"Those dear, dead days beyond recall," she says suddenly of her childhood, staring off into the illuminated trees. All around me, people were exhaling air, as if of their innocent youth. A rare, you-can-taste-it moment like that makes the construction on I-90 entirely worth enduring.
Brown has made one small adjustment to the text, switching from the small Ohio town of Miller's original setting to Wisconsin, which, given the proximity now to "Minnesota nice," only drills down further into the play's dissection of small-town values. Kate Keller, played with the right mix of denial and pain by Sarah Day, a star here, sports a North Woods accent and yet no peace. One gleans a more urban timber from Jonathan Smoots' craggy, desperate Joe — as if he learned his trade, and his love of expedient practicality, on the streets of Chicago. Smoots does not forge a sentimental man but rather a scrappy, streetwise figure, now clinging to the arms of his hard-earned lawn chair like it might collapse under him at any moment. The impulse that explains his crime is there from the start. His son Chris (Marcus Truschinski) is like a helpless combination of his parents, a legacy with which many sons are familiar.
Such a night. Brown, whose formidable directorial gifts are fully on display, does have an Achilles' heel in his love of lush filmic underscoring, which, along with an occasional inclination to round one edge too many or hold a few tableaux too long, adds an unnecessary saccharine quality and feels especially cloying here given that the natural world is already doing all that work for him. The most remarkable performance in a superbly acted production actually comes not from one of the leads but from Rob Fagin, who plays George Deever, the young guy betrayed by those he loved as a child. Fagin, a hugely talented Chicago actor who has not worked in these woods before, comes up with a man consumed by anger and melancholy, old beyond his years.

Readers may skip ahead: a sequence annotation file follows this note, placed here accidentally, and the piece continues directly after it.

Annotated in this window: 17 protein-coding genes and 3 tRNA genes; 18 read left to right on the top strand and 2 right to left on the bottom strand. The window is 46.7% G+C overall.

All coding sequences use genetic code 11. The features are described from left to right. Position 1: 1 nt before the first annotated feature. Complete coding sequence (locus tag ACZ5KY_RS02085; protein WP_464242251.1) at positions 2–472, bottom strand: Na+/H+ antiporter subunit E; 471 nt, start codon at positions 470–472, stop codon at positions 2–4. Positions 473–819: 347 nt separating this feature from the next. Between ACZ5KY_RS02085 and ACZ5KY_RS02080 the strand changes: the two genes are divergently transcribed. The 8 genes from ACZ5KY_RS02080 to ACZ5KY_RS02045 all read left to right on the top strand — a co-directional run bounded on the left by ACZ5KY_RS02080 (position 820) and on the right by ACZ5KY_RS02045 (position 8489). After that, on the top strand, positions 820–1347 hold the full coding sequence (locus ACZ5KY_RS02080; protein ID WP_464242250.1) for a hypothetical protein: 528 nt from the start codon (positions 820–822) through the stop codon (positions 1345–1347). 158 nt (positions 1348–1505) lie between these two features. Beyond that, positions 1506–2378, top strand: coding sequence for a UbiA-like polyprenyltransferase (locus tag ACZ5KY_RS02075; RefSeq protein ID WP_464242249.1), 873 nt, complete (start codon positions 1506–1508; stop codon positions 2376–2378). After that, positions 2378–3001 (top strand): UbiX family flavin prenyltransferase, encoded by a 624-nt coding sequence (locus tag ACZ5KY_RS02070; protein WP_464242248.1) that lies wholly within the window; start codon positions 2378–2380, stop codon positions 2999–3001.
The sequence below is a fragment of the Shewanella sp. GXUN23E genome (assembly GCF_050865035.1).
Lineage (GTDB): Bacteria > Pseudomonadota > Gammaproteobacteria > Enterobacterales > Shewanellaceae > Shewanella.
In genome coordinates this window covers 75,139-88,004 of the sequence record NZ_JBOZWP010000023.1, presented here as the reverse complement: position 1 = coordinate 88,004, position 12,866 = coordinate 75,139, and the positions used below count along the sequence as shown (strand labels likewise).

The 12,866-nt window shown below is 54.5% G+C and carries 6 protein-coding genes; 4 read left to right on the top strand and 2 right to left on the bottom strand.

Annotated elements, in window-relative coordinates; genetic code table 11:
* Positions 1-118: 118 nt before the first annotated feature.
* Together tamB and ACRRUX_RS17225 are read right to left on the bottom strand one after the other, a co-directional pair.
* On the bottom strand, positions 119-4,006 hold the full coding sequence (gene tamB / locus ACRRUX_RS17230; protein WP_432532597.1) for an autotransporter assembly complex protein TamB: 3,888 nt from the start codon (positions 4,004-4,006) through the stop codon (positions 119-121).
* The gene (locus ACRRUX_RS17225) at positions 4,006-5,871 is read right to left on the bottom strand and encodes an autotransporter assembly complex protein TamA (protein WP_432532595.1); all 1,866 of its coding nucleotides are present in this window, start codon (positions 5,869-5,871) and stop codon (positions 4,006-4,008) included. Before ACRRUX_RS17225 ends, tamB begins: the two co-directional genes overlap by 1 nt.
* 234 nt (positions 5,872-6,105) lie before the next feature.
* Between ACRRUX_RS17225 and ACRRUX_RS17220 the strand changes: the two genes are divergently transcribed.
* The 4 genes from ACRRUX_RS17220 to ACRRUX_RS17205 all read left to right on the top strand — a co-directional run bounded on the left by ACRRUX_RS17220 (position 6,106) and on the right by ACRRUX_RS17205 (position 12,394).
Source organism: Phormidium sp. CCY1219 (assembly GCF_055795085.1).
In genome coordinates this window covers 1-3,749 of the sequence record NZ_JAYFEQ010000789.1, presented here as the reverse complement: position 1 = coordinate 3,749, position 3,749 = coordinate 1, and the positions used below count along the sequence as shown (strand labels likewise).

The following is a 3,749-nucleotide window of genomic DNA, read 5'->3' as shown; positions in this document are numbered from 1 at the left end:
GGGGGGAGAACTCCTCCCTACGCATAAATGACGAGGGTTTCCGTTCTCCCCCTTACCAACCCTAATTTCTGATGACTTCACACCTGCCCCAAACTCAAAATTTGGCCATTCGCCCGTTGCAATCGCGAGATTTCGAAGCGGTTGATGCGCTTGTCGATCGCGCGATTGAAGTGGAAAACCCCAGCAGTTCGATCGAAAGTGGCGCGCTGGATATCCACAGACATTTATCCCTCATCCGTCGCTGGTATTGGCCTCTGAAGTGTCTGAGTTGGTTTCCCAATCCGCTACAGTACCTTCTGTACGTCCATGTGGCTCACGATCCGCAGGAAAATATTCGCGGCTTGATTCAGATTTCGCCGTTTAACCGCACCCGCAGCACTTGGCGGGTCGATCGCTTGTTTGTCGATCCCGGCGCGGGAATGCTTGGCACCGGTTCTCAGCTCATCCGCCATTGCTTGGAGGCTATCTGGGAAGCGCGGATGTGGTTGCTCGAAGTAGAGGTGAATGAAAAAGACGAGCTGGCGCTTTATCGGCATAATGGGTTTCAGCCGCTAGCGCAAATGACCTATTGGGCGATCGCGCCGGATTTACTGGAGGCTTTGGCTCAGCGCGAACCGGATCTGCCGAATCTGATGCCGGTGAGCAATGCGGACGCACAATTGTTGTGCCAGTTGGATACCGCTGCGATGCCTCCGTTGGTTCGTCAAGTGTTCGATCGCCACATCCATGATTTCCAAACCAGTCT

It is rather as if Miller himself had wandered, confused, into these woods.
American Players Theatre, which, for its main stage, needlessly runs a-feared from anything written after World War II, should bring both Fagin and Miller back. And it should ponder a few of the American playwrights who followed Mr. Miller. The contemporary repertory is full of dramas that will pulse with new life among trees, wildflowers and blood-sucking mosquitoes.